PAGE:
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. Last Updated: 07/27/2016

KrasAir to Lease 10 American Planes

Frustrated in its attempts to lease locally built aircraft, Krasnoyarsk-based KrasAir is negotiating with German charter operator Germania to create a joint leasing company and add eight Western jets to its fleet, officials with the state-controlled airline said Thursday.

KrasAir management met with Germania chief Hinrich Bischoff in Krasnoyarsk on Thursday, and will finalize the agreement in Germany in two weeks, KrasAir spokeswoman Svetlana Volodina said in a telephone interview Thursday.

Volodina would not detail the structure of the new company, saying only that the company will be registered in Krasnoyarsk. "The contribution of each side and share in equity are still under discussion," she said.

Germania is a private airline which operates scheduled flights from Berlin to Frankfurt, Cologne and Tbilisi, and charter flights in the Mediterranean region. The airline is a contractor for German tourist giant TUI Group.

Volodina said KrasAir's chief interest in Germania is eight McDonnell Douglas MD-83 passenger jets it plans to lease from the company, a deal analysts say will cost the No. 4 airline -- which operates a fleet of 44 Russian-built aircraft -- $12 million to $14.5 million per year.

The additional planes, to be added to the airline over the next two years, will meet KrasAir's growth ambitions. "We have a shortage of aircraft, even on domestic routes," Volodina said. KrasAir carried 880,000 passengers in the first eight months of 2002, a 26 percent jump from the same period last year.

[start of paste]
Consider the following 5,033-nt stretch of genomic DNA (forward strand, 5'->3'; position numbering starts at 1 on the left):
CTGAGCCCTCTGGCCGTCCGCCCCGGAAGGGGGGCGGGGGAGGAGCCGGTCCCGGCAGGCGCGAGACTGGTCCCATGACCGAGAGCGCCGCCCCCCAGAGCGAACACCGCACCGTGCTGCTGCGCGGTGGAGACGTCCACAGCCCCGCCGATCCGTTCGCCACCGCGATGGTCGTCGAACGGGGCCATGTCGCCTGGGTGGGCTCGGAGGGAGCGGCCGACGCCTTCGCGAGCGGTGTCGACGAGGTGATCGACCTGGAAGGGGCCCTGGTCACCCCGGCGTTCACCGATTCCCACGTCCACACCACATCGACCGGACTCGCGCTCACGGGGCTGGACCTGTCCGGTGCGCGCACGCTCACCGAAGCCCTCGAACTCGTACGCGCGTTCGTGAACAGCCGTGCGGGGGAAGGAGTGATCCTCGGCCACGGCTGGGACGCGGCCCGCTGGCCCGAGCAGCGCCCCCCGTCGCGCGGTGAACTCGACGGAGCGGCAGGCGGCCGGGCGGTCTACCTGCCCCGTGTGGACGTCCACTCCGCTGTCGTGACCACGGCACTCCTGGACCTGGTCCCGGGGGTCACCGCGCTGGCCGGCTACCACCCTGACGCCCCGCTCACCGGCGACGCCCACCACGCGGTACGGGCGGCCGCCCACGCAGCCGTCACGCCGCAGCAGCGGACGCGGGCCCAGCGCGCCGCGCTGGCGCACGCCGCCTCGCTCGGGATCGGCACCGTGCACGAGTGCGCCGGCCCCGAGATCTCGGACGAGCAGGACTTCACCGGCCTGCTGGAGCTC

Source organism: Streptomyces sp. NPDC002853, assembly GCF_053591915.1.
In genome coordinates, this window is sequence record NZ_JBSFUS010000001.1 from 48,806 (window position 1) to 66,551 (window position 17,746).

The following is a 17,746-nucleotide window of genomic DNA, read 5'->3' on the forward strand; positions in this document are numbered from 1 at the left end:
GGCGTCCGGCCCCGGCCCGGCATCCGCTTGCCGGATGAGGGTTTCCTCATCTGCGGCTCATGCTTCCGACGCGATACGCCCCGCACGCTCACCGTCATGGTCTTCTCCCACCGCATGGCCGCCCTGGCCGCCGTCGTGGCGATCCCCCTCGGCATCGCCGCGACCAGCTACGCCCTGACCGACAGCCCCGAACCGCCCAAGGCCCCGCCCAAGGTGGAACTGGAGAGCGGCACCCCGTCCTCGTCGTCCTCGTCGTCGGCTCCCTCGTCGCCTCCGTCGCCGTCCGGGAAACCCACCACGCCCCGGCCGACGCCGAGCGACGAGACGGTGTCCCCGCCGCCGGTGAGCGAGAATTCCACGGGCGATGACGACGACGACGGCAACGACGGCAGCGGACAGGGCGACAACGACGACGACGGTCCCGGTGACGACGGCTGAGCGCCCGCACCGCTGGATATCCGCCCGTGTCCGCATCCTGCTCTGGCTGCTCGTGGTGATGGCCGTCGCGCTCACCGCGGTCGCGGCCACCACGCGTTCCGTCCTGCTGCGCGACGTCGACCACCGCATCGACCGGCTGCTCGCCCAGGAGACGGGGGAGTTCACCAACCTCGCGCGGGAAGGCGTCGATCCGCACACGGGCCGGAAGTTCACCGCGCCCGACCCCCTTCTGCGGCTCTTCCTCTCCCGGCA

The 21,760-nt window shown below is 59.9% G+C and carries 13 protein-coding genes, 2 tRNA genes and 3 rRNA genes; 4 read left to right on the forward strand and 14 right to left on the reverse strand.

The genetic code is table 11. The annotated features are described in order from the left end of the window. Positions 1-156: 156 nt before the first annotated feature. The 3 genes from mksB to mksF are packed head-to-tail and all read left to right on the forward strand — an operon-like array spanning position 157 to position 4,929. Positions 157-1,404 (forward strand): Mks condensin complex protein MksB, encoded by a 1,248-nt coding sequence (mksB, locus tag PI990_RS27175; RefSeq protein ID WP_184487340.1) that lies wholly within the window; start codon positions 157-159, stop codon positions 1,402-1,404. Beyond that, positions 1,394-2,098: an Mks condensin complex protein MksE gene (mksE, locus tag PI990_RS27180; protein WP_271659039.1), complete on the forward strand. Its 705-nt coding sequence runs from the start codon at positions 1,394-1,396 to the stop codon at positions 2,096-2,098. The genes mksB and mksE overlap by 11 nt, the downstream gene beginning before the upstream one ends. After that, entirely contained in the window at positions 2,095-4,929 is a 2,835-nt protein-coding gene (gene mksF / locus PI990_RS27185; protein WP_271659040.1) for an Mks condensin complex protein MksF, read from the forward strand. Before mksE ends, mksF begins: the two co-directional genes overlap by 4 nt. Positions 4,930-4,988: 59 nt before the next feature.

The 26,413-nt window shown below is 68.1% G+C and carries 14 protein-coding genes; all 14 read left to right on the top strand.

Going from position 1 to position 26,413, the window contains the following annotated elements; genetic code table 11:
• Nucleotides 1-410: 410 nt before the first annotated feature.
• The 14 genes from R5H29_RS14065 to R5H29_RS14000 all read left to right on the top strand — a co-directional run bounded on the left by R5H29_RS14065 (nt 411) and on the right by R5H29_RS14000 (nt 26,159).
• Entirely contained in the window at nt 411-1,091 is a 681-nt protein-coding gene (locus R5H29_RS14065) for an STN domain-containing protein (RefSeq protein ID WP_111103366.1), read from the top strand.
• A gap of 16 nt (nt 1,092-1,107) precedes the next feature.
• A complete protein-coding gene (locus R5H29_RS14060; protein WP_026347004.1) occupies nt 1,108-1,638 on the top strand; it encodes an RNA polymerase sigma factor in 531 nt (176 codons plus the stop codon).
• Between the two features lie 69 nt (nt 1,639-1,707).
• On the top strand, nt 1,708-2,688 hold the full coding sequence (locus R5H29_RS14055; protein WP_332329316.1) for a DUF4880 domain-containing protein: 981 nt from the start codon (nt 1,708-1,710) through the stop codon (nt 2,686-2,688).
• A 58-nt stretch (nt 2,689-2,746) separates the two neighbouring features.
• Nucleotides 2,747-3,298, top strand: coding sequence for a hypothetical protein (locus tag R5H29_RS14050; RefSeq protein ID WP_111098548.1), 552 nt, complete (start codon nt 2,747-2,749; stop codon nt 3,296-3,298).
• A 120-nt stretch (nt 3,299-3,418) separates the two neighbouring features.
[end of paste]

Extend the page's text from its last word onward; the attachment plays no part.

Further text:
"The planes will in time replace Tu-154s," Volodina said. "The MD-83 carries the same number of passengers as the Tu-154, but burns half as much fuel."

Volodina said the decision to use Western aircraft was based partially on KrasAir's disenchantment with leasing domestic aircraft. KrasAir operates two leased Tu-204s, but is still waiting for a third Tu-204 that was due more than a year ago.

Earlier this year, KrasAir announced plans to lease two Boeing 767s from an Australian leasing company. The first one is due in October and the second in November, Volodina said.

Independent aviation analyst Paul Duffy said while the MD-83 makes financial sense and will save KrasAir $1.5 million in fuel bills per aircraft per year, Russia does not have many runways physically strong enough to support the plane.

Yelena Sakhnova, analyst with United Financial Group, said the company's finances will be hit hard if it has to pay the combined 40 percent of import duties and VAT.

KrasAir marketing director Andrei Yegorov said the airline is considering a number of ways by which it can avoid paying the full tax rate. He did not elaborate.